# GLM weights vs. identical observations

I was recently working on a homework assignment on binary GLMs and the following question came up when comparing solutions with a classmate. The data for the problem was given as a contingency table, say

Case Control
Exposed 1 2
Unexposed 3 4

for a small example. In order to make analysis in R easier, we both decided to turn this into a data frame format. I created the data frame like this:

df1 <- data.frame(
exposure = c(1, 1, 1, 0, 0, 0, 0, 0, 0, 0),
outcome = c(1, 0, 0, 1, 1, 1, 0, 0, 0, 0)
)


whereas my classmate did this:

df2 <- data.frame(
count = c(1, 2, 3, 4),
exposure = c(1, 1, 0, 0),
outcome = c(1, 0, 1, 0)
)


So when running models I did something like

glm(outcome ~ exposure, data = df1, family = binomial)

and my classmate did

glm(outcome ~ exposure, data = df2, family = binomial, weights = count)

and I am not sure which of these is correct. Our models produced the same estimates of parameters, standard error, and deviance, with the exception that the residual degrees of freedom for the weighted model was much smaller than the residual degrees of freedom for the unweighted model.

So my overall question is: which of these approaches is correct? Is this the correct way to use weights in a glm? Is there a way to have R account for the repeated observations in the degrees of freedom if weights is wrong?

To share my thoughts: I think that using the weights instructs R what the entries for the $$W$$ matrix in a weighted regression model should be. My linear algebra is a bit rusty but I think it just so happens that this turns out to produce the same results as having the repeated observations in the $$X$$ matrix for an unweighted regression. Thus, R performs the weighted regression and gets the same estimates, but only counts degrees of freedom for observations that are actually there. I.e. the "weights" in GLM are just sampling weights, not actual weights that can replace physically observing the same thing multiple times.

• Apr 8 at 3:13

Overdispersion doesn't really apply for Bernoulli data (see: Overdispersion in logistic regression). It does potentially apply to binomial data that really are binomial. This was a canned example and it's not clear whether it is more correct to consider these data as Bernoulli or binomial. Overdispersion also doesn't apply with only one categorical regressor (in this case, Exposed). Even with a continuous $$X$$ and binomial data, inferring overdispersion can be ambiguous, it may just be that polynomial or interaction terms are needed (cf., Test logistic regression model using residual deviance and degrees of freedom, and Understanding lack of fit in logistic regression).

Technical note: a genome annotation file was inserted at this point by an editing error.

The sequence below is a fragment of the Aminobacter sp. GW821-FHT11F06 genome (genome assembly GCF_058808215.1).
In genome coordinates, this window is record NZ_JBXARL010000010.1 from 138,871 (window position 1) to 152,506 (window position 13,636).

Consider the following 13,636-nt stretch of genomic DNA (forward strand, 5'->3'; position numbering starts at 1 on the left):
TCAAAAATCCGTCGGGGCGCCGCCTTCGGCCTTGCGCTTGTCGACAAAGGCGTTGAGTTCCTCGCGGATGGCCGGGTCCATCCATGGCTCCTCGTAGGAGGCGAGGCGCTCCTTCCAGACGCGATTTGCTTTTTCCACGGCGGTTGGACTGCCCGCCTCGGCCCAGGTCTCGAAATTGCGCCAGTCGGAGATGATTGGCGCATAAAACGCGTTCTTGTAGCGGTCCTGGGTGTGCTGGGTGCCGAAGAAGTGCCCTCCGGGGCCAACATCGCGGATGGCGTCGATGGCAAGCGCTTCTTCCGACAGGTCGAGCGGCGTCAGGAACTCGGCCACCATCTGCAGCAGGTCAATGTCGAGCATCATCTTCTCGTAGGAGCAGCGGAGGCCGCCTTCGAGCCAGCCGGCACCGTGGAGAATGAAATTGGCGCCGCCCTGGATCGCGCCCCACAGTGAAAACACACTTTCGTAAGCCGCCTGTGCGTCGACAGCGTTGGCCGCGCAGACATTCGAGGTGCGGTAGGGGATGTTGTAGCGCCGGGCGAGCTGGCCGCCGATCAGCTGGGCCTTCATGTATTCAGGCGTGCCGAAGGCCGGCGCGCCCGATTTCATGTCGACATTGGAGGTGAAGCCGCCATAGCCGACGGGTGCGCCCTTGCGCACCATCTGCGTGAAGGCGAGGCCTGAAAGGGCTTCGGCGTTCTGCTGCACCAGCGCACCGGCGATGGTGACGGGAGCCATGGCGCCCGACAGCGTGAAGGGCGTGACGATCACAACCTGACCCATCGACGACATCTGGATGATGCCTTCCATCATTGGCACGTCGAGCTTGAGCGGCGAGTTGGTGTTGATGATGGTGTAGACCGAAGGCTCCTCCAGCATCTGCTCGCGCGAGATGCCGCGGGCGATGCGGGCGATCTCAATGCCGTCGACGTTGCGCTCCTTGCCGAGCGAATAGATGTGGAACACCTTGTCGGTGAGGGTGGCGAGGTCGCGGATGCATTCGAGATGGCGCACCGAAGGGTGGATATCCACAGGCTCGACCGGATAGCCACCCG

• @wc-billings, have you tried running the models? Both give the same Null deviance: 13.46; both give the same Residual deviance: 13.38. The dfs, when treated as Bernoulli, are 9 & 8; when treated as binomial, are 3 & 2. Thus, the chi-squared tests are the same (difference b/t deviances .08, assessed against the chi-squared distribution on the difference b/t dfs 1, yields the same p-value: .78). The p-values for both variables are also the same. Apr 13 at 0:57
• Yes, I have tried running the models--I said that I understand when I compare two models (e.g. null model with current model), the df doesn't matter. But I am confused about how to interpret the distribution of the deviance on its own--the deviance should be $\chi^2_{n-p}$ and we can use this as a hypothesis test to determine where there is overdispersion in the model. Sorry if I did not make this clear in my previous comment, but I am not sure which interpretation of the deviance is correct. Does overdispersion really depend on how the trials are conceptualized? Apr 14 at 16:54